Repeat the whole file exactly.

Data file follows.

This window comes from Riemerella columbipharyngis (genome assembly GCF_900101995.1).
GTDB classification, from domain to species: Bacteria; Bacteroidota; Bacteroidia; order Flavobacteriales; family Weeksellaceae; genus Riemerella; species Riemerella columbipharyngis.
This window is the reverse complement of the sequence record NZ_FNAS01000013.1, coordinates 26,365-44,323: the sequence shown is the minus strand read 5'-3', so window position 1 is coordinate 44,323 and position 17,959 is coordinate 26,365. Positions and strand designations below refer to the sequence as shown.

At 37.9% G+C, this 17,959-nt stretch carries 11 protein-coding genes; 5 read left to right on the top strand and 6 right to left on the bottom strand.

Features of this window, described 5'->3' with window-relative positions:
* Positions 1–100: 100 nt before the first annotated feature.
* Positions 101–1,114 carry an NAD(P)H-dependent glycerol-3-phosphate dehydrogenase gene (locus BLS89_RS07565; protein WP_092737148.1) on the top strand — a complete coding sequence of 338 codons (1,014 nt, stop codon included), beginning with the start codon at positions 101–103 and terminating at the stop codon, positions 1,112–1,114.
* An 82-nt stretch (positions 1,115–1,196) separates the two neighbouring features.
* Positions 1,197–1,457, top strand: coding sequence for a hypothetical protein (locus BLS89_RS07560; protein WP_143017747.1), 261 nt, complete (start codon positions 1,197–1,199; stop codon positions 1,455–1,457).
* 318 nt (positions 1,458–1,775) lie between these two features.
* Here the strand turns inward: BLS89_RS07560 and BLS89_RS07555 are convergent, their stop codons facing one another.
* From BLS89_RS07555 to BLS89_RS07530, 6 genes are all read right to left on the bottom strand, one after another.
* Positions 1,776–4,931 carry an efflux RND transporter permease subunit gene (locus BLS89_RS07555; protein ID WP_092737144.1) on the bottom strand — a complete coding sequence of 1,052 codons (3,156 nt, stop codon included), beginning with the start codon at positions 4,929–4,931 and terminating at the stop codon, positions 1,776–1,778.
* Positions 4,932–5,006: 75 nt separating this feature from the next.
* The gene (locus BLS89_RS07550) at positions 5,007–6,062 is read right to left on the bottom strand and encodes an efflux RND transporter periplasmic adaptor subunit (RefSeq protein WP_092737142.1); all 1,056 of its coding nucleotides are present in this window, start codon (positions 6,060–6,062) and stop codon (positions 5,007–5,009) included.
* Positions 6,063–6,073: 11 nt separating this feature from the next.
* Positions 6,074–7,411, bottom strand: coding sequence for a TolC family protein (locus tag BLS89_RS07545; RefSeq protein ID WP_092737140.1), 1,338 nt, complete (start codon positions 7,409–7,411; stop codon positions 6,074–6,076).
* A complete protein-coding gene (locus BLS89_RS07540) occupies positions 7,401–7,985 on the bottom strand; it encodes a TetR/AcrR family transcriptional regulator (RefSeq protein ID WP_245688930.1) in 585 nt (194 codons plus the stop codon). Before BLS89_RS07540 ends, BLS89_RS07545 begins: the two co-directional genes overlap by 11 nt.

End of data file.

This window comes from Riemerella columbipharyngis (genome assembly GCF_900101995.1).
GTDB classification, from domain to species: Bacteria; Bacteroidota; Bacteroidia; order Flavobacteriales; family Weeksellaceae; genus Riemerella; species Riemerella columbipharyngis.
This window is the reverse complement of the sequence record NZ_FNAS01000013.1, coordinates 26,365-44,323: the sequence shown is the minus strand read 5'-3', so window position 1 is coordinate 44,323 and position 17,959 is coordinate 26,365. Positions and strand designations below refer to the sequence as shown.

At 37.9% G+C, this 17,959-nt stretch carries 11 protein-coding genes; 5 read left to right on the top strand and 6 right to left on the bottom strand.

Features of this window, described 5'->3' with window-relative positions:
* Positions 1–100: 100 nt before the first annotated feature.
* Positions 101–1,114 carry an NAD(P)H-dependent glycerol-3-phosphate dehydrogenase gene (locus BLS89_RS07565; protein WP_092737148.1) on the top strand — a complete coding sequence of 338 codons (1,014 nt, stop codon included), beginning with the start codon at positions 101–103 and terminating at the stop codon, positions 1,112–1,114.
* An 82-nt stretch (positions 1,115–1,196) separates the two neighbouring features.
* Positions 1,197–1,457, top strand: coding sequence for a hypothetical protein (locus BLS89_RS07560; protein WP_143017747.1), 261 nt, complete (start codon positions 1,197–1,199; stop codon positions 1,455–1,457).
* 318 nt (positions 1,458–1,775) lie between these two features.
* Here the strand turns inward: BLS89_RS07560 and BLS89_RS07555 are convergent, their stop codons facing one another.
* From BLS89_RS07555 to BLS89_RS07530, 6 genes are all read right to left on the bottom strand, one after another.
* Positions 1,776–4,931 carry an efflux RND transporter permease subunit gene (locus BLS89_RS07555; protein ID WP_092737144.1) on the bottom strand — a complete coding sequence of 1,052 codons (3,156 nt, stop codon included), beginning with the start codon at positions 4,929–4,931 and terminating at the stop codon, positions 1,776–1,778.
* Positions 4,932–5,006: 75 nt separating this feature from the next.
* The gene (locus BLS89_RS07550) at positions 5,007–6,062 is read right to left on the bottom strand and encodes an efflux RND transporter periplasmic adaptor subunit (RefSeq protein WP_092737142.1); all 1,056 of its coding nucleotides are present in this window, start codon (positions 6,060–6,062) and stop codon (positions 5,007–5,009) included.
* Positions 6,063–6,073: 11 nt separating this feature from the next.
* Positions 6,074–7,411, bottom strand: coding sequence for a TolC family protein (locus tag BLS89_RS07545; RefSeq protein ID WP_092737140.1), 1,338 nt, complete (start codon positions 7,409–7,411; stop codon positions 6,074–6,076).
* A complete protein-coding gene (locus BLS89_RS07540) occupies positions 7,401–7,985 on the bottom strand; it encodes a TetR/AcrR family transcriptional regulator (RefSeq protein ID WP_245688930.1) in 585 nt (194 codons plus the stop codon). Before BLS89_RS07540 ends, BLS89_RS07545 begins: the two co-directional genes overlap by 11 nt.